Monday, November 5, 2012

Three new/old books

Jean Hersey
The Shape of a Year
Lucky me! I scored three new/old books today and that always makes for a good day.

Read This! Handpicked Favorites from Indie Bookstores:

This little red book is, according to its back cover, "a reference for those who can never have enough to read. It offers booklovers an insider's guide to the treasured titles that have flown under the radar, but off of bookstore shelves."

In it 25 independent booksellers offer their picks of 50 books they love and love to pass on to readers. Michael Bogg's, co-owner of Carmichael's Bookstore in my hometown, has a list included here. Of his 50, I have read eight. I guess I have a lot of catching up to do. 

I hope to interview Mr. Boggs for Belle, Book, and Candle and will keep you posted on that project.

The Private Patient by P.D. James:
I picked this paperback copy off the Books for Sale table at the library. I just finished James's The Murder Room published in 2003. This is her latest (and last?) Adam Dalgliesh mystery published in 2008. 

The Shape of a Year by Jean Hersey:
This is a lovely prize also found on the library's sale table. According to the flyleaf, "it is a month-by-month chronicle of events in one woman's life, in her Connecticut house set in a meadow bounded by a rushing brook and hills covered with maples and hemlocks." 

It was published in 1967 and has chapter illustrations by John Pimlott.

I do so love a journal written by a woman that features the turning of the seasons and comments on daily life. It is in excellent condition for a hardcover book that is 45 years old. Not a tear or a bent page.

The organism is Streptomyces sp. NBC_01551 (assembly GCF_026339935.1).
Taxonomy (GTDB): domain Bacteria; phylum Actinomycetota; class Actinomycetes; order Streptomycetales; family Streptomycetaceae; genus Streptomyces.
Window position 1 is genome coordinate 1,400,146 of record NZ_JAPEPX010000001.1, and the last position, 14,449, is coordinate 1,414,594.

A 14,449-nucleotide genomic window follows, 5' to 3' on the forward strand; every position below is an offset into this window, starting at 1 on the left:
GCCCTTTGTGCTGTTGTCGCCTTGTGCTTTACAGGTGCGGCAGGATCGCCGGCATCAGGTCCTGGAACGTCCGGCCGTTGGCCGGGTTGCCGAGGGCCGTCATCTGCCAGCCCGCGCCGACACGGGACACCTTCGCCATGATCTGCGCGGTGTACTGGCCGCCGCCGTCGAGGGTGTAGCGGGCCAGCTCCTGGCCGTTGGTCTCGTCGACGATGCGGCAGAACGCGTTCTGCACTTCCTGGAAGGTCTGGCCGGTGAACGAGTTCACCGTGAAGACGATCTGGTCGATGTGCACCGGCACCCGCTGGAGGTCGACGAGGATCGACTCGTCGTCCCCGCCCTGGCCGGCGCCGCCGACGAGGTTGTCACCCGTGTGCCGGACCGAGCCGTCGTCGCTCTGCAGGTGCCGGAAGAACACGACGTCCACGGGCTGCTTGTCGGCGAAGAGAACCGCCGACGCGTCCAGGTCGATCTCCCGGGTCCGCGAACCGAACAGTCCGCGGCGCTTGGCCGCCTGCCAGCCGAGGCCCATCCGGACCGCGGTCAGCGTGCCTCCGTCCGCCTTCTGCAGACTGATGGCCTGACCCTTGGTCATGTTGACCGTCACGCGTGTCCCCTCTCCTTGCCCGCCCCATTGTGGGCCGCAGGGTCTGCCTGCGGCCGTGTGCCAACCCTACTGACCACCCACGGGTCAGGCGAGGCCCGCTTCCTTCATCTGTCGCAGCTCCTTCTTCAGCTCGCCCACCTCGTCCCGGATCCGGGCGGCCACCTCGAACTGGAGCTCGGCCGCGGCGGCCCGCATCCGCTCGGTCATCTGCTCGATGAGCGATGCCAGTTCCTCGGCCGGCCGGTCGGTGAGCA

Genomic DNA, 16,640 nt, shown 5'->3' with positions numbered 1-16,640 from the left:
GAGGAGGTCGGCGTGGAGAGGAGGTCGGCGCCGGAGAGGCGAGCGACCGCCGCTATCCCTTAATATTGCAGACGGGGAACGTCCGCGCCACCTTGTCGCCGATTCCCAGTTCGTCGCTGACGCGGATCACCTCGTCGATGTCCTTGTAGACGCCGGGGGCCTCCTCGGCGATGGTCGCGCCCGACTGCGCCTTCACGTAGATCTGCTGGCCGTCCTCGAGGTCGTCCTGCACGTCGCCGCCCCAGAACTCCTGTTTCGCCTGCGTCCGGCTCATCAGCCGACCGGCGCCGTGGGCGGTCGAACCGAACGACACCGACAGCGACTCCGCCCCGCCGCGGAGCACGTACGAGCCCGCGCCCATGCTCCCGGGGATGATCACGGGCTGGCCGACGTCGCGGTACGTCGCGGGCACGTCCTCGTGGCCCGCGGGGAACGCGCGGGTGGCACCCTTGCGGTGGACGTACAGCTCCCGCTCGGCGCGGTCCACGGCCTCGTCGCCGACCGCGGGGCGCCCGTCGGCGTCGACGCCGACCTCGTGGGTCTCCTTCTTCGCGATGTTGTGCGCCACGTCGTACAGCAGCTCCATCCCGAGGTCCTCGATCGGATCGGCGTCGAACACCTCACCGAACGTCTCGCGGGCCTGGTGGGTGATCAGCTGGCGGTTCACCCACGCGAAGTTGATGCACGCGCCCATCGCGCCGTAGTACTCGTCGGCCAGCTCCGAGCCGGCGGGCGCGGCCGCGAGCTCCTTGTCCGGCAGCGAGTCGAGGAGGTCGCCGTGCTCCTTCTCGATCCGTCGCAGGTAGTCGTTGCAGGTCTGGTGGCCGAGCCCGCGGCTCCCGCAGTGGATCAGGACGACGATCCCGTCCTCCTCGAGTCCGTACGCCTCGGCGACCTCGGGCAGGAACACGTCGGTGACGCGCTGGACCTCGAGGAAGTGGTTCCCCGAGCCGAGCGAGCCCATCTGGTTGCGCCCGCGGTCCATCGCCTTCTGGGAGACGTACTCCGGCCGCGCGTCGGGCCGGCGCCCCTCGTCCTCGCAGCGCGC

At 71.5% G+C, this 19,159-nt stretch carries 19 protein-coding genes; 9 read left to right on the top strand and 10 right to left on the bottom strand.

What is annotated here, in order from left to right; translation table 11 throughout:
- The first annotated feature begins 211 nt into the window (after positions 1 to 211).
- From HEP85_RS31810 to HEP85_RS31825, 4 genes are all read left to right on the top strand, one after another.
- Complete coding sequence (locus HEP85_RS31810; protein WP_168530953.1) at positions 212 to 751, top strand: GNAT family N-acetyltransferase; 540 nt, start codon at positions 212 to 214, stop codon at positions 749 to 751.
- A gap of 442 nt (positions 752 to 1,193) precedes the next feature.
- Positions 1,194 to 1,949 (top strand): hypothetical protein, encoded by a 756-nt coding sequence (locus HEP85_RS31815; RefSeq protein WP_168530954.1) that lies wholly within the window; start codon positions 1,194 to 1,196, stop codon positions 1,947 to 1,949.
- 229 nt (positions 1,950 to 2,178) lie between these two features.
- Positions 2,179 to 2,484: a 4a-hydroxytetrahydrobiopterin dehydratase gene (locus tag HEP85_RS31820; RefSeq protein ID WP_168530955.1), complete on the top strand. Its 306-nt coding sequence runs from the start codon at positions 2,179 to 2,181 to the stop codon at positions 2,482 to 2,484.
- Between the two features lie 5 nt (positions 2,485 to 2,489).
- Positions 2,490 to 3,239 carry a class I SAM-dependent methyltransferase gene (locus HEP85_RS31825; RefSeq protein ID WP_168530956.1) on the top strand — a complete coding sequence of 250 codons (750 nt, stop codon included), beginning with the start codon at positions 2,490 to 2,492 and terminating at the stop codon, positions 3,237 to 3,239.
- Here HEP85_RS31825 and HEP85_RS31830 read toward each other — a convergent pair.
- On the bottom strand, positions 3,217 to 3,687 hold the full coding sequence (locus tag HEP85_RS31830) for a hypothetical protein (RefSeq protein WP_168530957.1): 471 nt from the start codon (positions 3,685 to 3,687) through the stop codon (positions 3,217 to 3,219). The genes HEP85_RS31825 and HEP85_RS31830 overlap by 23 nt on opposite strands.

Here is her opening entry for November:

November is chill, frosted mornings with a silver sun rising behind the trees, red cardinals at the feeders, and squirrels running scallops along the tops of the gray stone walls.

Ahhh. A treasure indeed.


  1. The Shape of a Year by Jean Hersey
    Reminds me of Edith Holden's "The Country Diary of an Edwardian Lady" I try to take a peek at this regularly, when I remember. She says of November "If there's ice in November that will bear a duck, There'll be nothing after, but sludge & muck"

    1. Hi Tullik. Thanks for your comments. I love the 'Country Diary'. I am thinking I will just read a chapter a month of Hersey's book, but based on previous experience, I will most likely devour it all at once.

      Have you read 'Mrs. Daffodil' by Gladys Taber? It is the same sort of delightful seasonal diary. I wrote about it here:

      One year I kept my own nature/weather journal. It was quite exhilarating to pay such close attention to the year's changes.